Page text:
"temple at Eleufis." He was condemned upon his not
appearing, his eftate was confiicated, and it was decreed,
that all the priefts and prieftefles mould folemnly curfe
him- But one of them, Theano, the daughter of Menon,
of the ward of Agraulos, is faid to have oppofed that
part of the decree, faying, " That her holy office obliged,,
" her to make prayers, but not execrations."

Alcibiades lying under thefe heavy decrees and fen-
tences, when firft he fled from Thuria, patted over into
Peloponnefus, and remained ibme time at Argos. But
being there in fear of his enemies, and feeing himfelf
utterly rejeded by his native country, he fent to the
Spartans, defiring their protection, and alluring them,
that he would make them amends by his future fer-
vices for all the mifchief he had done them while he
was their enemy. The Spartans giving him the iecu-
rity he defired, he went thither chearfully, an<J was
well received. At his firft coming he prevailed upon
them without faither delay to fend fuccours to the Sy-
racufans-, and he quickened and excited them fo, '(4)
that they forthwith difpatched Gylippus into Sicily at the
head of an army, utterly to deftroy the forces which
the Athenians had in Sicily. Another thing which he
perfuaded them to do, was to make war alib upon the
Athenians on the fide of Peloponnefus. But the third
thing, and the moft important of all the reft, was to
make them fortify Decelea, which above all other


(3) Eumolpus was the firft that ceeded in the fun<Sb'on, were not-

digefted and fettled thofe myfte- withstanding called Eumolpides.
rics of Ceres, for which reafon (4) The reader may find in

the fuperintendency of them was Thiicydides, the fpeech Aleibiades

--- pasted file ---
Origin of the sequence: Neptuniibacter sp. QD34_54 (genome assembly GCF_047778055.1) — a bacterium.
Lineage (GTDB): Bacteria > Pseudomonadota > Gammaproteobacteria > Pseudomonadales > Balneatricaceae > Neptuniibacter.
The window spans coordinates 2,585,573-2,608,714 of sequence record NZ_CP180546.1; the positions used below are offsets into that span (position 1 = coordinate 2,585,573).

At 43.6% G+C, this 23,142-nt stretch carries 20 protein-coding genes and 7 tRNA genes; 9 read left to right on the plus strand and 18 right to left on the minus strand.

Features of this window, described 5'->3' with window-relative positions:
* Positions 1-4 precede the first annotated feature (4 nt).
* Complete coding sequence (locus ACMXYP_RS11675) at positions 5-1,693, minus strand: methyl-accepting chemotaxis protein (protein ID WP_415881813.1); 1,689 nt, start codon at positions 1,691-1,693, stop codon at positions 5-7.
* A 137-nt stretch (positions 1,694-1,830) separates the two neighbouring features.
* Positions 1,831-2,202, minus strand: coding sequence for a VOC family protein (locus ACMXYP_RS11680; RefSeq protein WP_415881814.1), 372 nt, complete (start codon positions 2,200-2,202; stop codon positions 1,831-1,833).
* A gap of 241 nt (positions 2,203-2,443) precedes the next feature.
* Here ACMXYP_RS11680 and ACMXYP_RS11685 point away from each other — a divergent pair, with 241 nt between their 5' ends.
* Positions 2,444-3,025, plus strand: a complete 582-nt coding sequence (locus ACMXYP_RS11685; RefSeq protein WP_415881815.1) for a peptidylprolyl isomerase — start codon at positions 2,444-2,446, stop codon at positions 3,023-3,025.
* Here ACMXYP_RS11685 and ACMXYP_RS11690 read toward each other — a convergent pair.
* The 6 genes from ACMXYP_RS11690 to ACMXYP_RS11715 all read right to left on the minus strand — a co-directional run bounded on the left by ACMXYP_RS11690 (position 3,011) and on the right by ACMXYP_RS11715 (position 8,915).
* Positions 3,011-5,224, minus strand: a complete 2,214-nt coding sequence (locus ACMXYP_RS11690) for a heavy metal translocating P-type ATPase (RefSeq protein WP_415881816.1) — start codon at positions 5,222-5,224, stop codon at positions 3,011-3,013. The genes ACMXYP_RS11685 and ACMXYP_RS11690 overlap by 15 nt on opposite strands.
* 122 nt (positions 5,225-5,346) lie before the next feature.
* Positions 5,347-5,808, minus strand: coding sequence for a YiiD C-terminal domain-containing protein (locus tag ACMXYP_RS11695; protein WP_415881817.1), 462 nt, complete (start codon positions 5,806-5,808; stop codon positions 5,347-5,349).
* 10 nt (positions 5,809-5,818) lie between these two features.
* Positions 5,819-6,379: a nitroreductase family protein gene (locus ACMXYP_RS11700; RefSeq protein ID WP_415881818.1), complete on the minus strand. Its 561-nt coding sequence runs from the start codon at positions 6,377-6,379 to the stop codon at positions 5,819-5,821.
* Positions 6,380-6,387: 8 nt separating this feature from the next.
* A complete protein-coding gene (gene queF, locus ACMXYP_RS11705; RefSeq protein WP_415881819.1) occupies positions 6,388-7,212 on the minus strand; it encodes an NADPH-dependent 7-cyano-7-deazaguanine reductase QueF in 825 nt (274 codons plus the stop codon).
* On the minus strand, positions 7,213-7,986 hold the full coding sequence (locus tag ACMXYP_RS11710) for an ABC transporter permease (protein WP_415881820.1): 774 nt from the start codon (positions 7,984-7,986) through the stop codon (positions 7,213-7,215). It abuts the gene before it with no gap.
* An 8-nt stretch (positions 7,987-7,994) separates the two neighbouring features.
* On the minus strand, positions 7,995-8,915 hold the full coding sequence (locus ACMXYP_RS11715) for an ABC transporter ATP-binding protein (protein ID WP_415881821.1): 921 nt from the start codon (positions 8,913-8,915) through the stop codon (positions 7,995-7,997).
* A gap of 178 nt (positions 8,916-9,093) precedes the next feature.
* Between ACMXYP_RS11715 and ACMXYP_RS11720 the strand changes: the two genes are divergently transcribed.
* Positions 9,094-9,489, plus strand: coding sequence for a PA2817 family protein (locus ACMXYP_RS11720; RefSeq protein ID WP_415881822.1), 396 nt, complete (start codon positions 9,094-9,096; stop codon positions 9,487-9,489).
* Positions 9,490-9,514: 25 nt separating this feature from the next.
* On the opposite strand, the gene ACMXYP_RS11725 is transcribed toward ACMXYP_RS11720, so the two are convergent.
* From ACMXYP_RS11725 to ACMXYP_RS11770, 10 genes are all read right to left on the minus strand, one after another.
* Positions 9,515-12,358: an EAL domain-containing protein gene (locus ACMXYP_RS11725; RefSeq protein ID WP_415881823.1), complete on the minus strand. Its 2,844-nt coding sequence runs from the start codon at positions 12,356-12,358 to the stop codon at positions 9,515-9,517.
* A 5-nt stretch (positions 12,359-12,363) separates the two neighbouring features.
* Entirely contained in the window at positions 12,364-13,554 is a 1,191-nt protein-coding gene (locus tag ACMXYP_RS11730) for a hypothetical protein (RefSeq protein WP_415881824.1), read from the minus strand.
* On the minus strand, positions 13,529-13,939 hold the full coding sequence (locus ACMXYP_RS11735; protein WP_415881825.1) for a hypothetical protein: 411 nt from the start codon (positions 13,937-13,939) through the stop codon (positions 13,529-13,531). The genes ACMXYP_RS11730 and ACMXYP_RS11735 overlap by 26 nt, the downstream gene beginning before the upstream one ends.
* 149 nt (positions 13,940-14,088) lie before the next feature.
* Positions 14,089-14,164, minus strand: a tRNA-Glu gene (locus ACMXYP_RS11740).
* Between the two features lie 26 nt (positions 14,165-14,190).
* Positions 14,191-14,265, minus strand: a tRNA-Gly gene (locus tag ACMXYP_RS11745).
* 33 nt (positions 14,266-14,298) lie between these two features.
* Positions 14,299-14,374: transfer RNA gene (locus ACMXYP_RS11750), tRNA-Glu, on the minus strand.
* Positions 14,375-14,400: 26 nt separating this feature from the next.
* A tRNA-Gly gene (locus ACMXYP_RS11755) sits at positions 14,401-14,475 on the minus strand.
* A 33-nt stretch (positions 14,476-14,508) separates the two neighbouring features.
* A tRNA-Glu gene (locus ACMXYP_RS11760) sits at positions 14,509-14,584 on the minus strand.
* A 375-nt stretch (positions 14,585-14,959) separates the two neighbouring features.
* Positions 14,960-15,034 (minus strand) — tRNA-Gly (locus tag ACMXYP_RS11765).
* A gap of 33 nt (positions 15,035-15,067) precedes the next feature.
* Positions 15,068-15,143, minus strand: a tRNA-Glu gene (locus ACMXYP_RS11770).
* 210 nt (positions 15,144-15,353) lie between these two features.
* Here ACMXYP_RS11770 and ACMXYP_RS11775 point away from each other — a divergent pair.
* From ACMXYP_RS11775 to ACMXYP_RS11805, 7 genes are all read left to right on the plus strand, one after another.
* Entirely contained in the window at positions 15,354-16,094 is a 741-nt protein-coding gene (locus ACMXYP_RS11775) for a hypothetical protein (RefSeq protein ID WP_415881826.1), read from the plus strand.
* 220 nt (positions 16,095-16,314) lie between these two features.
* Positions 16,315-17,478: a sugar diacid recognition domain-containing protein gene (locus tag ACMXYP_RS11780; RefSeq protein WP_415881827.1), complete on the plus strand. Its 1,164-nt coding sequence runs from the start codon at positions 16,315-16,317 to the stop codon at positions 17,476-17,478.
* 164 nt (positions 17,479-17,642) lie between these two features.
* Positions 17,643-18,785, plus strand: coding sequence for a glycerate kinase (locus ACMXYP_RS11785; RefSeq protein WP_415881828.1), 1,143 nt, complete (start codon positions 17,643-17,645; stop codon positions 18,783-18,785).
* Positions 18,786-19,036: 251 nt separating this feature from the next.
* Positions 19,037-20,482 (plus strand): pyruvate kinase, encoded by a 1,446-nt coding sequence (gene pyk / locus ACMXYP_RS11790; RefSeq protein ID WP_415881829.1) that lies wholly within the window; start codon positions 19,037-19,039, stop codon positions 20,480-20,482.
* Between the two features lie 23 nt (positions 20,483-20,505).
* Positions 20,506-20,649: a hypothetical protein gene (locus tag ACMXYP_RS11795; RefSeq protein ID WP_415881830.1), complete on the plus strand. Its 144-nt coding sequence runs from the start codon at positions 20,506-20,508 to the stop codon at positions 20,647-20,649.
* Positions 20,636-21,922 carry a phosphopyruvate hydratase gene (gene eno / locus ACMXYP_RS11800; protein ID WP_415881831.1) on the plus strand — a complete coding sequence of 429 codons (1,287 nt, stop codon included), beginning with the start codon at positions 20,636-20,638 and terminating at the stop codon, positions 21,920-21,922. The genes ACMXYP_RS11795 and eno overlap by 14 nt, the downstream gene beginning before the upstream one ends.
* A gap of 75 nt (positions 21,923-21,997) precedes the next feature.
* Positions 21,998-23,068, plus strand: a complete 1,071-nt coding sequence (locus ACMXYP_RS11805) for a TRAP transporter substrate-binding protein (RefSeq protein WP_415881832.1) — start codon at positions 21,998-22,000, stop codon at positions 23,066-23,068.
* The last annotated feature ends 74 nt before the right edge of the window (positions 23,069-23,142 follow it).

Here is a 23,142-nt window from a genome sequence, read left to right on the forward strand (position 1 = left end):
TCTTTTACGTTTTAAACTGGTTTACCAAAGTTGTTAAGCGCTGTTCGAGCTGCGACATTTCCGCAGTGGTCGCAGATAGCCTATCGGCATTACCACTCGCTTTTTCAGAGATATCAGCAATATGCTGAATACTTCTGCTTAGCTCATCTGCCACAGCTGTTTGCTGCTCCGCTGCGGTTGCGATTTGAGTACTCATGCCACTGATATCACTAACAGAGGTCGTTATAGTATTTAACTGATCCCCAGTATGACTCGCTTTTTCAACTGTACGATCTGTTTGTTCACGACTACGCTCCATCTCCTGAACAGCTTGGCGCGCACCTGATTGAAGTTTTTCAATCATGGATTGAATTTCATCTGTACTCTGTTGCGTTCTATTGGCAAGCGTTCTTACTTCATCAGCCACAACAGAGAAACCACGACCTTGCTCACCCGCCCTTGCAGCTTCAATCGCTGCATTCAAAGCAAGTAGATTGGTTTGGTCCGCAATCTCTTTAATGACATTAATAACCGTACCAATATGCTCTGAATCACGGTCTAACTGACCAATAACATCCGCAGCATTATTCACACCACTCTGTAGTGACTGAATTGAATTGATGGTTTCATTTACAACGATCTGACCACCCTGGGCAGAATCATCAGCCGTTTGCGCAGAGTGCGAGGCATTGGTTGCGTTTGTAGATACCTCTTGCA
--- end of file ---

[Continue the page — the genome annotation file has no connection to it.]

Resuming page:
always referved to him and his mack in full council to the Laee-

defcendants ; and i;\ failure of dacmopians, to induce them to affift

thofe defendants, tbey who fuo the Sicilians, to attack Athens,


things {heightened and diftreffed the commonwealth of

As Alcibiades gained efteem by the fervices which he
rendered to the publick, fo he was no lefs refpected for
his manner of living in private, whereby he wholly cap-
tivated the people. For, he conformed himfelf intirely
to the Spartan cuftoms ; fo that thofe who faw that he
was fhaved clofe to the fkin, that he bathed in cold wa-
ter, fed upon a coarfe cake,*and ufed their black broth,
would have doubted, or rather could not have believed,
that he ever had a cook in his houie, had ever ieen a
perfumer, or had worn a robe of Miiefian purple. For
he had, as it is faid, this peculiar talent and art,
whereby he gained upon all men, that he could pre-
fently conform himfelf to their faihions and way of liv-
ing, more eafily than a chamaslion can change his co-
lours. For there is one colour, which, they fay, the
chamaelion cannot affume; that is the white ; but Alci-
biades, whether he converfed with debauched or virtu-
ous perfons, was ftill capable of imitating and comply-
ing with them. At Sparta, he was diligent at his exer-
cifes, frugal, and referved. In Ionia he was luxurious,
frolickfome, and lazy. In Thrace he was always drink-
ing, or on horfeback. And when he tranfafted with
Tifaphernes, the King of Perfia's Lieutenant, he exceed-
ed the Perijans themlelves in magnificence and pomp.
Not that his natural difpofition changed (b eafily, nor
that his manners were fo very variable; but being fen-
fible that if he purfued his own inclinations he might
give offence to thofe with whom he had occafion to